Francois Payn was Dean of Jersey for 46 years in the 18th century, the longest recorded period for any holder of the office, but he spent very little time in the island while in office.
The son of Francois Payn, Seigneur of La Malletiere, and Elizabeth Robin, daughter of Jurat Raulin Robin, Payn was born in Grouville in 1699 and educated at Pembroke College and Jesus College, Oxford.
In 1729 he was instituted as Rector of St Mary and appointed Dean, after the States had refused to accept the appointment by the Governor of a Huguenot refugee on the grounds that he was not a Jerseyman.
Payn clearly preferred England to Jersey, perhaps because in 1730 he had become one of the main targets for a rioting mob protesting over an alteration to the currency. He escaped from the beseiged Royal Court to Elizabeth Castle.
He spent only one month of his first year of office in the island, and three months in each of the next three. A period of six years in residence was followed by four years absence, and until he settled in the island as Rector of St Martin in 1765, he was away from the island more than he was there, at one of his livings in Oxfordshire and Northamptonshire. Perhaps he was able to get away with these constant absences because he was married to Jane Brideoak, daughter of Ralph, Archbishop of Winchester. They had one daughter, Jane.
Accusation of slander
After he settled in Jersey again he was soon in trouble, as diarist Daniel Messervy wrote in his journal:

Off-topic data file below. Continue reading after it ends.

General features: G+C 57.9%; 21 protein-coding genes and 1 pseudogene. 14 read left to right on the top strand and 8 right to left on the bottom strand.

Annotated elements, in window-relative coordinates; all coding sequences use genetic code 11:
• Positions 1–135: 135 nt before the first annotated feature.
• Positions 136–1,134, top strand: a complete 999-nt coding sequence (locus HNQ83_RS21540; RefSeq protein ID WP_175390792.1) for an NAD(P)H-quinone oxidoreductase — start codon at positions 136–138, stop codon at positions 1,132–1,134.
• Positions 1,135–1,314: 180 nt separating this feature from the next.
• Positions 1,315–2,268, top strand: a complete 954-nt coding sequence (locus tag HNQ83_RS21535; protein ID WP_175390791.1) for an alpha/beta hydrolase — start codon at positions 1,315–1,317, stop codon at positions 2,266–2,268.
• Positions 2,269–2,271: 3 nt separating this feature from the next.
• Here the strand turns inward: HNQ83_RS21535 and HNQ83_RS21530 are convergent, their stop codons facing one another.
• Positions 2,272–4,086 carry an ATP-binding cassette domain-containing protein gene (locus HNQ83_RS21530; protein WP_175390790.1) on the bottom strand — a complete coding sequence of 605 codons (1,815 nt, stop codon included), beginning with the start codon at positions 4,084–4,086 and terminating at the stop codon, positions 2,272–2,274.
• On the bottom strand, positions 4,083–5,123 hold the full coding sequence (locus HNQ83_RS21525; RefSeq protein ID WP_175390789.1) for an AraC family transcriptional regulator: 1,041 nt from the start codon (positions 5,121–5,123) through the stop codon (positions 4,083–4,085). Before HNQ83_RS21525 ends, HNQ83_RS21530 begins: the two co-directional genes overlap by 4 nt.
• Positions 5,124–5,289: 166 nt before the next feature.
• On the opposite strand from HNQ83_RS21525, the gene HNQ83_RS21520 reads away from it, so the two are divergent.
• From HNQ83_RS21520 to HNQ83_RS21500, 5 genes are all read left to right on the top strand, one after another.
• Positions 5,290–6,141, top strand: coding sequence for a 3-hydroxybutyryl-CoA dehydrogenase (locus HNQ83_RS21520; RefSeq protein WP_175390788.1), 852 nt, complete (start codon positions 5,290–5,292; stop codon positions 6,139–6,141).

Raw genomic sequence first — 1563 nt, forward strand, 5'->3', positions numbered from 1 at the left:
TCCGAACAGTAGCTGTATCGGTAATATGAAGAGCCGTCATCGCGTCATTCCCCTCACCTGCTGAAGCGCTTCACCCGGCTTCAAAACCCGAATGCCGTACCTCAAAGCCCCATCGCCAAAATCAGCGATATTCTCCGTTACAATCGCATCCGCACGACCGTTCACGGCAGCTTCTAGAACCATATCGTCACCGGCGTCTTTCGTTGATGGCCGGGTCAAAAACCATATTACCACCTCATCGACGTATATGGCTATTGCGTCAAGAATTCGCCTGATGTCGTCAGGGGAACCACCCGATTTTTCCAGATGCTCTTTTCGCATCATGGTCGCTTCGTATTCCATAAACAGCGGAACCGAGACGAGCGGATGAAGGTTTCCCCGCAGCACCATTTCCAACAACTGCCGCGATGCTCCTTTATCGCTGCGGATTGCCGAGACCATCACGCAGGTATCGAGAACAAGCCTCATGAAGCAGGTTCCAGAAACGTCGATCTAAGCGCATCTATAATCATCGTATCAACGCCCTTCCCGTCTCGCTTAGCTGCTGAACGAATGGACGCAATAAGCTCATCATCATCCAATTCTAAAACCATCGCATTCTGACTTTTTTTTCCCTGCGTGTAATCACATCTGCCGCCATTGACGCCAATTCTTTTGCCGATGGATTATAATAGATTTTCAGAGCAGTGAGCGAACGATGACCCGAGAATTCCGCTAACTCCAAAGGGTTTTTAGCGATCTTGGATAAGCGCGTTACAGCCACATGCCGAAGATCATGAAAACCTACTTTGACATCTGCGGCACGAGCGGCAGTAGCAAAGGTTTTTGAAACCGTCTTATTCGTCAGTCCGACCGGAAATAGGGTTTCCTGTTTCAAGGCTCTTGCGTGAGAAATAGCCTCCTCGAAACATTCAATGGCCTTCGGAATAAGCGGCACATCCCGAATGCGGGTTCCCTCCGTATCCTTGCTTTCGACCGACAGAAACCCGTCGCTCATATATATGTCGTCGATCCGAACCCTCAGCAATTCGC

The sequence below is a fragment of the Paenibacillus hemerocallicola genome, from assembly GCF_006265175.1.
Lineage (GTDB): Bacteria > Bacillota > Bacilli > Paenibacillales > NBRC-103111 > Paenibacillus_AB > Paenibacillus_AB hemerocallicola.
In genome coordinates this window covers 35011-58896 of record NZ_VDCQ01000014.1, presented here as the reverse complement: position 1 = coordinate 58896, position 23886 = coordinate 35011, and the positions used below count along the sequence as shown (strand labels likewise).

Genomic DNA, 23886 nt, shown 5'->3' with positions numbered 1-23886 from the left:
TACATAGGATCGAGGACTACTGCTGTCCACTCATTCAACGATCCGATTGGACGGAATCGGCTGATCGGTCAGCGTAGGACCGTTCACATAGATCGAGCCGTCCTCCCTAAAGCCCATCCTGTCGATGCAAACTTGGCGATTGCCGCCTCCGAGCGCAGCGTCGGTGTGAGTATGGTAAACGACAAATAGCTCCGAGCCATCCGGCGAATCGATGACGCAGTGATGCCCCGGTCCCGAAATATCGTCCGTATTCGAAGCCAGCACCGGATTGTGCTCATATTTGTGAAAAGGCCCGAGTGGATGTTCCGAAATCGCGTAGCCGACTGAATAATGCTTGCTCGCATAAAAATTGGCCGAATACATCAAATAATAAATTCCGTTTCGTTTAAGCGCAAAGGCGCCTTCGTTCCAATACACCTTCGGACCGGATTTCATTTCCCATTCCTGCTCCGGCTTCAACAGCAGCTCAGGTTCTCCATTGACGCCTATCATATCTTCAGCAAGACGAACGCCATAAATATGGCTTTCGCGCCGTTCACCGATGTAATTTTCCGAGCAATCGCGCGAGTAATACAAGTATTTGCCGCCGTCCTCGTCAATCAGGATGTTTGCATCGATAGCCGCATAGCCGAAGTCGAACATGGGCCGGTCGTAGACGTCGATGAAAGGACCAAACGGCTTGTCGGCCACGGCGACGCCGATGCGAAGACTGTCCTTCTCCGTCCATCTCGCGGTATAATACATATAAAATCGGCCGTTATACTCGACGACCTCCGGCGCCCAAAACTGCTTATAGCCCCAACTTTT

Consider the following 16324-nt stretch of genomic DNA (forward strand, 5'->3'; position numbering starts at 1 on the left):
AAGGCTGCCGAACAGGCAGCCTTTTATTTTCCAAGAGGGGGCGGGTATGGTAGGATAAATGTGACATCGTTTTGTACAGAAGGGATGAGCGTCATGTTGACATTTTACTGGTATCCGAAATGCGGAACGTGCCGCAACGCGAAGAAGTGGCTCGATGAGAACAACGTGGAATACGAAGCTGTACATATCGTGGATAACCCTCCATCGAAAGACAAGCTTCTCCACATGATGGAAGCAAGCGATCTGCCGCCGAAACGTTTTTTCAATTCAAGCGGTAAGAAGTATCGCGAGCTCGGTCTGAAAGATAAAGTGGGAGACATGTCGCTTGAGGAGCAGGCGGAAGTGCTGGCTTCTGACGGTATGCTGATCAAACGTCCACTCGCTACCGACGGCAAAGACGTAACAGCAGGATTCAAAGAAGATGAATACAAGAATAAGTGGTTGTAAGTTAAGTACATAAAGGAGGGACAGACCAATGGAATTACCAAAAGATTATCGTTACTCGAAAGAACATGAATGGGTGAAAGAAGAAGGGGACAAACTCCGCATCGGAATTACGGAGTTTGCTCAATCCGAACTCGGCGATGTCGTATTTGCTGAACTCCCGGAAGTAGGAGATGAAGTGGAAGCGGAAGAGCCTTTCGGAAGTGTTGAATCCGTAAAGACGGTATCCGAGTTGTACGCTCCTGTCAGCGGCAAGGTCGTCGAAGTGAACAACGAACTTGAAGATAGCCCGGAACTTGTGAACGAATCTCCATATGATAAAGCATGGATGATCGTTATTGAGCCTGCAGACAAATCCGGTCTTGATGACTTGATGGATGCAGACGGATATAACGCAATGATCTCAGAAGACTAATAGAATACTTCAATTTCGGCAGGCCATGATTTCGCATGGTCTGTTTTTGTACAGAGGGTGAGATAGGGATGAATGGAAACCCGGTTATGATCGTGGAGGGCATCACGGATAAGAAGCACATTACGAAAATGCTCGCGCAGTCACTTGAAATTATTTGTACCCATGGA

- "The Dean is always a meddler and anxious toknow everything. He never refuses to marry anyone, even marrying Roman Catholics to Jersey women, provided they pay him well, which is a heavy burden to the island, for these Catholics, when they have many children, often desert them and leave them to be supported by the parishes. Though he is Chaplain to the Castle, and so in a sense a subordinate of Col Bentinck, the Lieut-Governor, he was rash enough to go to Jean Hue and ask him of he could get him a copy of the Middlesex Journal
(There had been another riot in town and copies of this paper which criticised Bentinck had been confiscated.)
- "Hue said that he could not procure one, as they had all been destroyed, but the Dean pulled one from his pocket. He told Hue that he had heard on good authority that the Receivership had been sold to Bentinck and Corbet to share half and half. Hue told the Colonel what the Dean had said, and he in a fury took an affidavit from Hue before the Jurats and began to take steps to sue the Dean for slander. Payn, fearing that he would lose his Deanery and Chaplaincy, got friends to intercede for him with the Colonel, but he remained inflexible. At last Payn wrote a letter to the Colonel apologising for the scandal he had caused, and this letter was read to the States in the presence of the Colonel."
With the exception of the island's top officials and diarist Messervy, Payn was probably quite well liked, as Bertrand Payne notes in his Armorial of Jersey:
- "His erudition and piety together with his influence at Court rendered his long life a pleasure and a benefit to all with whom he came into contact."
He had been elected a Fellow of the Royal Society by the time of his death in April 1775 and there is a monument ot his memory at Grouville Church.